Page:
Riboflavin – Its Dual Coenzyme Role

Riboflavin is another member of a family of B complex water soluble vitamins known as vitamin B2, and also gets its name from its yellow color. The vitamin also has coenzyme properties, and is in fact part of two coenzymes called flavin mononucleotide (FMN) and flavin adenine dinucleotide (FAD). Two of the key biochemical pathways that these coenzymes participate in are the citric acid cycle and the pathway that breaks down fatty acids.

Riboflavin Molecule and Chemical Formula

Riboflavin Molecule and Chemical Formula

Dietary Recommendations

The recommended dietary allowance (RDA) for men aged 19 years and older is 1.3 milligrams/day and for women 19 years and older is 1.1 milligrams/day. For women who are pregnant the RDA is 1.4 milligrams/day and for lactating women the RDA is 1.6 milligrams/day.

Vitamin Sources

Most plant and animal foods contain some riboflavin the vitamin is one of the four along with iron that are added to enrich grain products. Foods such as milk, milk drinks, and yogurt contain about 15%, bread and bread products contain about 10%, and ready to eat cereals contain almost the same amount as bread and bread products.

Sources of the Vitamin

Riboflavin Source in Meat Riboflavin Sources in Dairy Riboflavin Sources in Bread

Vitamin Deficiency

Deficiencies of this vitamin are rare. Those primarily at risk for this vitamin deficiency are alcoholics, as well as those that have a long term abuse of barbiturates such as Phenobarbital. In addition, cancer, diabetes and heart disease may cause or worsen an existing deficiency of this vitamin.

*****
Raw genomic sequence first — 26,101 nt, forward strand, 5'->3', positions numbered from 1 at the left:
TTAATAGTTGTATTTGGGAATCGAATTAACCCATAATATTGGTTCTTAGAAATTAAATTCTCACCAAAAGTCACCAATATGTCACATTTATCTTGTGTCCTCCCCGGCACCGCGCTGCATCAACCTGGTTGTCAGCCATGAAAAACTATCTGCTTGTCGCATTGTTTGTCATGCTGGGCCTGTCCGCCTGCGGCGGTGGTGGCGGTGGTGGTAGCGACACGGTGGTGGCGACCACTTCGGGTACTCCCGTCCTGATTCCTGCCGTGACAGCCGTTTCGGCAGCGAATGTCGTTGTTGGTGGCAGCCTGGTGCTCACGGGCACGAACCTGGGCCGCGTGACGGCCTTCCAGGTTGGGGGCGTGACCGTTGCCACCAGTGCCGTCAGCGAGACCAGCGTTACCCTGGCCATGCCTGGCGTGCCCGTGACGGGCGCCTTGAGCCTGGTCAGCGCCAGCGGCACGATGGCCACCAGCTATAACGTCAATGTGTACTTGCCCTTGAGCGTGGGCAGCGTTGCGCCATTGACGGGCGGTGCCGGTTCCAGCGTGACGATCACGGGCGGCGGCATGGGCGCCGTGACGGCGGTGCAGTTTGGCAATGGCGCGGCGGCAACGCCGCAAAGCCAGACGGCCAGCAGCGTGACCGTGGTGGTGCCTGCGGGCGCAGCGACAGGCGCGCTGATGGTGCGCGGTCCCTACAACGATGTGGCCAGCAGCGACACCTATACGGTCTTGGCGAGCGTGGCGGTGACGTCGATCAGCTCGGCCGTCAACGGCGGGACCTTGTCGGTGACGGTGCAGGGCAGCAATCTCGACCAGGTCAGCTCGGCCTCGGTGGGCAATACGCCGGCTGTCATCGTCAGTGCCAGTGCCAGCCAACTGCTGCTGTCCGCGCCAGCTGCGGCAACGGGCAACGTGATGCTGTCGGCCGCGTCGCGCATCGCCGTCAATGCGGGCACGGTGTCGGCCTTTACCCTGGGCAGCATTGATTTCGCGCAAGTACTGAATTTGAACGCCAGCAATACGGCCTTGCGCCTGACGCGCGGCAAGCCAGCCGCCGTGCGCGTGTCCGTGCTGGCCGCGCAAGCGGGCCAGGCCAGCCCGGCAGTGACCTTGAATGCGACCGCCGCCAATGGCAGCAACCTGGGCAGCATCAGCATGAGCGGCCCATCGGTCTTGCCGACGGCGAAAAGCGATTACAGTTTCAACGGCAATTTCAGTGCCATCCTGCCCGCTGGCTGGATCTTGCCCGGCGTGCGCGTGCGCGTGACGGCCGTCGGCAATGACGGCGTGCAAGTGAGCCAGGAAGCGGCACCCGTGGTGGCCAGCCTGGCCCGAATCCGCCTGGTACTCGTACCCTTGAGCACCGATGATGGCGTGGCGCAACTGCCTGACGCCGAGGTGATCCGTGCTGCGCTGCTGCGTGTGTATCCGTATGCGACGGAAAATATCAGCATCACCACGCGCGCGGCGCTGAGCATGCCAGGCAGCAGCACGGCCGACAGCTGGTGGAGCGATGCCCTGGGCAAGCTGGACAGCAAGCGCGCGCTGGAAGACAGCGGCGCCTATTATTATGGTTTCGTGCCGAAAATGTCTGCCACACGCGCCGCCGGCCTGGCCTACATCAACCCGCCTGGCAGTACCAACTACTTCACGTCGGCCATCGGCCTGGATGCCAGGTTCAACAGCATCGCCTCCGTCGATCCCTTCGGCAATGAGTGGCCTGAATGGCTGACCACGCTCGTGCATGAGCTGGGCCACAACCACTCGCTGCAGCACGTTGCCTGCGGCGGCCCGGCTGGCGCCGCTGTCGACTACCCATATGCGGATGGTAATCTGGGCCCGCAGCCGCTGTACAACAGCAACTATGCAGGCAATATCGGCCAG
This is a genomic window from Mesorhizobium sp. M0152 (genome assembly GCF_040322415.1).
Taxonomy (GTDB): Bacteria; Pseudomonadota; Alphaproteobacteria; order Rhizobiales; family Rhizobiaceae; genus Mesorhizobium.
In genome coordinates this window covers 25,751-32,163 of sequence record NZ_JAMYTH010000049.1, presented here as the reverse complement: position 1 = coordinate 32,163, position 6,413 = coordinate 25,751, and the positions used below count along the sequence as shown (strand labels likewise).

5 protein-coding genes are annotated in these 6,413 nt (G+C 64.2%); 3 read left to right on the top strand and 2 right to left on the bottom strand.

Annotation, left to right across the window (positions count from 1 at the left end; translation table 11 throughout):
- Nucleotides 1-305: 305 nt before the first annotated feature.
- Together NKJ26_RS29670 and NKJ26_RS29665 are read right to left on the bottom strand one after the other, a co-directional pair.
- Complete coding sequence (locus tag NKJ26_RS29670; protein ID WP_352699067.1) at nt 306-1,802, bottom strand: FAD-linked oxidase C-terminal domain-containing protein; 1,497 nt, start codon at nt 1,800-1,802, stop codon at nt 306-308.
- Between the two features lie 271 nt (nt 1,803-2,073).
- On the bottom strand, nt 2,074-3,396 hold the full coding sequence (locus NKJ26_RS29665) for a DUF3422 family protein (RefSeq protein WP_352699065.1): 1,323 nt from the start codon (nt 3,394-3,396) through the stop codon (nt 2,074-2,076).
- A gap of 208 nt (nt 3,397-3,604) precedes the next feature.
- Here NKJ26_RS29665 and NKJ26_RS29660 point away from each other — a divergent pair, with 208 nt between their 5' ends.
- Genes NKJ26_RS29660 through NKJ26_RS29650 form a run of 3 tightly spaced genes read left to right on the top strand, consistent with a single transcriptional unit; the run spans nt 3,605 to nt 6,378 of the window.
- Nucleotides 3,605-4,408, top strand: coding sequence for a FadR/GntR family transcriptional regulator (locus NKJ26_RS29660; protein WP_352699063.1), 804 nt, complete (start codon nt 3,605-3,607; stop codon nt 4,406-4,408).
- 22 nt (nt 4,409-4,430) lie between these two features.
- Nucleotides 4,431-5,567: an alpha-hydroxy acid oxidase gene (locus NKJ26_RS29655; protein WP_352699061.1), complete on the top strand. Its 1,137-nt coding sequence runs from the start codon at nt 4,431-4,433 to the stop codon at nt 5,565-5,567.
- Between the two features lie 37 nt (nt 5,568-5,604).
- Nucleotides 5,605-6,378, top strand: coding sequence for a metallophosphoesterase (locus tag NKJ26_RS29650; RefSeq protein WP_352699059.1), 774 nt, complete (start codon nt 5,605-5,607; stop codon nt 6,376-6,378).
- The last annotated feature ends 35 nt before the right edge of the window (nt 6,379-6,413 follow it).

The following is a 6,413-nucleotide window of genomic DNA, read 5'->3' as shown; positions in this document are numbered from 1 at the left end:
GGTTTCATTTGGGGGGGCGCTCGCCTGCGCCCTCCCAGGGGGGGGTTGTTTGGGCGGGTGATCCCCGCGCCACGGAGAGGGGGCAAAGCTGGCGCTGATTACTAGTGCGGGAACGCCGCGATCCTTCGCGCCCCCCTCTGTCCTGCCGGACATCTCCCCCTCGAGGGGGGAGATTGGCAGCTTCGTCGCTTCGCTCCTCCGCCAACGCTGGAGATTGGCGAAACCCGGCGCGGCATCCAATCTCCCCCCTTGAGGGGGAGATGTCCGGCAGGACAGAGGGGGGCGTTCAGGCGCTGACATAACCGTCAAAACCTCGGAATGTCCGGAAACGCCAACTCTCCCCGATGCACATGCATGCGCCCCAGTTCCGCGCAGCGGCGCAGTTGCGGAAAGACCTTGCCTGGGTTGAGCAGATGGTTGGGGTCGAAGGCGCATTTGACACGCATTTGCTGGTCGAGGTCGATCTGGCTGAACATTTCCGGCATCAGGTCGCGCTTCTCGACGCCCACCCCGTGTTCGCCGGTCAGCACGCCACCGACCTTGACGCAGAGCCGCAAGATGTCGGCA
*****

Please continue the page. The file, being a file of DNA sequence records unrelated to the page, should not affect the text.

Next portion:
Symptoms of a deficiency are signs around the mouth, the tongue becomes shiny and inflamed called glossitis; the mouth becomes painful and sore; the skin at the corners of the mouth becomes cracked; and the lips become inflamed and split. In addition, the glands that produce oil in the skin become clogged. As the symptoms progress anemia develops. The deficiency of this vitamin exists with other vitamin deficiencies.

Vitamin Toxicity

Due to the body’s ability to excrete excess vitamin, no known toxicity exists.

For more information about riboflavin click on the link to Wikipedia.org

For other information on nutrition, and vitamins in particular some great references are:

• Nutrition – Fourth Edition by Paul Insel, Don Ross, Kimberley McMahon, and Melissa Bernstein

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